هذیان های گزند و خود: بررسی ضمنی و صریح اعتماد به نفس
|کد مقاله||سال انتشار||مقاله انگلیسی||ترجمه فارسی||تعداد کلمات|
|30395||2011||11 صفحه PDF||سفارش دهید||محاسبه نشده|
Publisher : Elsevier - Science Direct (الزویر - ساینس دایرکت)
Journal : Journal of Behavior Therapy and Experimental Psychiatry, Volume 42, Issue 1, March 2011, Pages 54–64
Persecutory delusions are proposed to be a defence against low self-esteem reaching conscious awareness (Bentall, Corcoran, Howard, Blackwood, & Kinderman, 2001). Key predictions of this proposal are that individuals with persecutory delusions will have lower implicit self-esteem and equivalent levels of explicit self-esteem compared to healthy controls. This study aims to test the predictions regarding implicit and explicit self-esteem in people with persecutory delusions. Of 22 people screened for persecutory delusions, 16 were recruited to the study. 20 healthy control participants were recruited. The Implicit Association Test was used to measure implicit self-esteem and the Rosenberg self-esteem scale was used to assess explicit self-esteem. Positive and negative self and other schemas were also assessed using the Brief Core Schema Scales. People with persecutory delusions had positive implicit self-esteem, comparable to that of the control group. Explicit self-esteem was lower for the persecutory delusion group, but was associated with increased depression and anxiety. Negative self and other schemas were higher in the clinical group. The results do not support the contention that persecutory delusions defend against negative self-representations and low self-esteem reaching conscious awareness. Non-defensive cognitive models are discussed as an alternative way of understanding persecutory delusions.
Persecutory delusions are characterised by the belief that others intend psychological, physical or social harm to the self (Freeman & Garety, 2000). Cognitive models have therefore focused on beliefs about the self and others, in order to understand the formation and maintenance of persecutory delusions. The attribution self-representation model proposes that individuals with persecutory delusions have latent negative beliefs about the self, and that the persecutory delusion provides a defence against low self-esteem reaching conscious awareness (Bentall, Corcoran, Howard, Blackwood, & Kinderman, 2001). To date the research evidence supporting this contention is inconclusive (Garety & Freeman, 1999), which is partly due to methodological difficulties measuring implicit self-esteem. The focus of this study is on the investigation of implicit and explicit self-esteem in people with persecutory delusions, in order to test the defensive hypothesis, as well as overcoming some of the methodological problems in the assessment of implicit self-esteem.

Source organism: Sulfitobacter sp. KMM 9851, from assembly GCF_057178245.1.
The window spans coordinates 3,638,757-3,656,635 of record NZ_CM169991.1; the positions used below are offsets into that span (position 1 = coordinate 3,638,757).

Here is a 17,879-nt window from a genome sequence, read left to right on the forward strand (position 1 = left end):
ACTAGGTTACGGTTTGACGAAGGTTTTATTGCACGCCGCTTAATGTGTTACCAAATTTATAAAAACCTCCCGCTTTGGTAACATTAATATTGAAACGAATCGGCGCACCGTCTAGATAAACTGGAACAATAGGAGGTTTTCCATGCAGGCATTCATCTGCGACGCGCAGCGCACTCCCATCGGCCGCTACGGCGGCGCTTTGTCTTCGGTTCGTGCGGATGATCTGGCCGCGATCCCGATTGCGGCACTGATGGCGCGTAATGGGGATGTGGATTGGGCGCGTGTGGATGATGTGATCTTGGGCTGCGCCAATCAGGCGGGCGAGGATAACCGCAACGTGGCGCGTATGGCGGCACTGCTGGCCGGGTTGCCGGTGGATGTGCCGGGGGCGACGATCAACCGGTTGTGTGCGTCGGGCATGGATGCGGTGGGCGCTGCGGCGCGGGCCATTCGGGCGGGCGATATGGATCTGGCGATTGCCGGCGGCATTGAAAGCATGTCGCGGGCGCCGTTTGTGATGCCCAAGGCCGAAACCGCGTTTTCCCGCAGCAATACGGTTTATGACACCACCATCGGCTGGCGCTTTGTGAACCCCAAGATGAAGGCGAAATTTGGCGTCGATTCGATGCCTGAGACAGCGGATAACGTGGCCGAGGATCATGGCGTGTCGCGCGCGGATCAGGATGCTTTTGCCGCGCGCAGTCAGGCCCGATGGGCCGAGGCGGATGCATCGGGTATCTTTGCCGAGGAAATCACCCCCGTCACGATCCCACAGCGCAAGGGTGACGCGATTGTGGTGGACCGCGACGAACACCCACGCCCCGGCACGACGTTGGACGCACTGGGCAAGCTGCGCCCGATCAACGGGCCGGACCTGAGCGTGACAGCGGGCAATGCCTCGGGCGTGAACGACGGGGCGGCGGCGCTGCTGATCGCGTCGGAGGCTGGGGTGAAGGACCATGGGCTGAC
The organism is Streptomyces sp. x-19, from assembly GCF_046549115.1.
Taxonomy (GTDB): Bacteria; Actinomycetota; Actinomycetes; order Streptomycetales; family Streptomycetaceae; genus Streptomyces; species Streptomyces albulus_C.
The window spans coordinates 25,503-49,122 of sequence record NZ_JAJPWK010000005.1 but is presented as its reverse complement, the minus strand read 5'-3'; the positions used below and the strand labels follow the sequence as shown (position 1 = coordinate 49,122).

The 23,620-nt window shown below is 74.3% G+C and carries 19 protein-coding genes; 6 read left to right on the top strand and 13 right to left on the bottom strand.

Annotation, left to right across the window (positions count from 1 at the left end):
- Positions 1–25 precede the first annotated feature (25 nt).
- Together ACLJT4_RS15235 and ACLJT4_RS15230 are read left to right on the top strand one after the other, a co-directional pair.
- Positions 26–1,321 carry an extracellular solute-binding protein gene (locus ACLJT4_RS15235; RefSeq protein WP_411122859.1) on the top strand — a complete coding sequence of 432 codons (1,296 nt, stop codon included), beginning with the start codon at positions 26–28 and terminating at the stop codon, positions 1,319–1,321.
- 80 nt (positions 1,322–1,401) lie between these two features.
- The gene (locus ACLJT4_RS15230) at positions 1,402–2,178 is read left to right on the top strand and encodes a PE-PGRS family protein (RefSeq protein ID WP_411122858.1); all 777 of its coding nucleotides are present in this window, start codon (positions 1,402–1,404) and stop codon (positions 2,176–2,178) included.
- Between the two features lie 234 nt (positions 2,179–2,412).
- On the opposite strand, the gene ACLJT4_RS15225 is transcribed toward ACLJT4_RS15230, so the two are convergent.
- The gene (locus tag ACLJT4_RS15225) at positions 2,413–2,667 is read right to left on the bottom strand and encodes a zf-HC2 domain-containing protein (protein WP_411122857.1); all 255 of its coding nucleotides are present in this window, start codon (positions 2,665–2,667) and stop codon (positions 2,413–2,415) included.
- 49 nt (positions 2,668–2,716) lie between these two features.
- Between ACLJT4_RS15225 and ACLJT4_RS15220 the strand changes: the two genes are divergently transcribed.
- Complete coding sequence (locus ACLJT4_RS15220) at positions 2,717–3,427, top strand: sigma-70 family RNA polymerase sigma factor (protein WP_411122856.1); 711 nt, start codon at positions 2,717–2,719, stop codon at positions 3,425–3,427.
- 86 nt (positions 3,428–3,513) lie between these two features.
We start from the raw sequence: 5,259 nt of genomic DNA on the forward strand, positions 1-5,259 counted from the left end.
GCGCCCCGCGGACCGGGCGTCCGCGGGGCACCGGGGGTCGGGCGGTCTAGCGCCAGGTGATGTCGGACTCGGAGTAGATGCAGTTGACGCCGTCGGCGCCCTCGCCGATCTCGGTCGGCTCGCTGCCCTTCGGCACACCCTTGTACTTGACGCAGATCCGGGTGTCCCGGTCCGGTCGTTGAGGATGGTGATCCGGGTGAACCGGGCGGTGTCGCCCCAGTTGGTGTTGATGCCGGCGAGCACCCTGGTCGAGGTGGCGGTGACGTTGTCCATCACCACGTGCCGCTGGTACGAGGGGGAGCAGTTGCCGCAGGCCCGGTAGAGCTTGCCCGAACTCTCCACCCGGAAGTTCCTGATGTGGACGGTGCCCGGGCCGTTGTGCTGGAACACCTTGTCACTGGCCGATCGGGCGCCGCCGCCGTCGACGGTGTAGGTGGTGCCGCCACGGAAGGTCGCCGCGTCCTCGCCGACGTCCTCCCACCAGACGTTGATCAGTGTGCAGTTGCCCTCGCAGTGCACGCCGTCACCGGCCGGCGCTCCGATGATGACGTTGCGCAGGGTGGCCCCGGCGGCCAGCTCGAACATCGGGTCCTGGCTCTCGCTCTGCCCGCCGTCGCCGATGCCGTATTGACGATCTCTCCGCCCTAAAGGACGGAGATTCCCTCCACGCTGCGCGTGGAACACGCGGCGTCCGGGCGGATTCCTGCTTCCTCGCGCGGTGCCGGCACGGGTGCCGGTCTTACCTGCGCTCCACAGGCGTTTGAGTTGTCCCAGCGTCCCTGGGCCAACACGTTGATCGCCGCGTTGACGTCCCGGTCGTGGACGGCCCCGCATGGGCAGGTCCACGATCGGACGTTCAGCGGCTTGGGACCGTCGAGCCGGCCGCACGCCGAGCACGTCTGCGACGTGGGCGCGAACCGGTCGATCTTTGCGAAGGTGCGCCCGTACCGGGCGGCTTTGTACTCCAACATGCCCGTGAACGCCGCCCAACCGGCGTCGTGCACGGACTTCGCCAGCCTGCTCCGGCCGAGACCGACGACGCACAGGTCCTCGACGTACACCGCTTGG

نتیجه گیری انگلیسی
Statistical analysis was conducted with SPSS, version 15.0. A priori power calculations (based on data from McKay et al. (2007) & Moritz et al. (2006)) indicated that the required sample size for each group was between 4 and 22 participants in order to achieve a power level (1-β) of between .96 and .98. Data from 16 clinical and 20 control participants was analysed in this study. A minimum statistical level of .05 was set for all tests.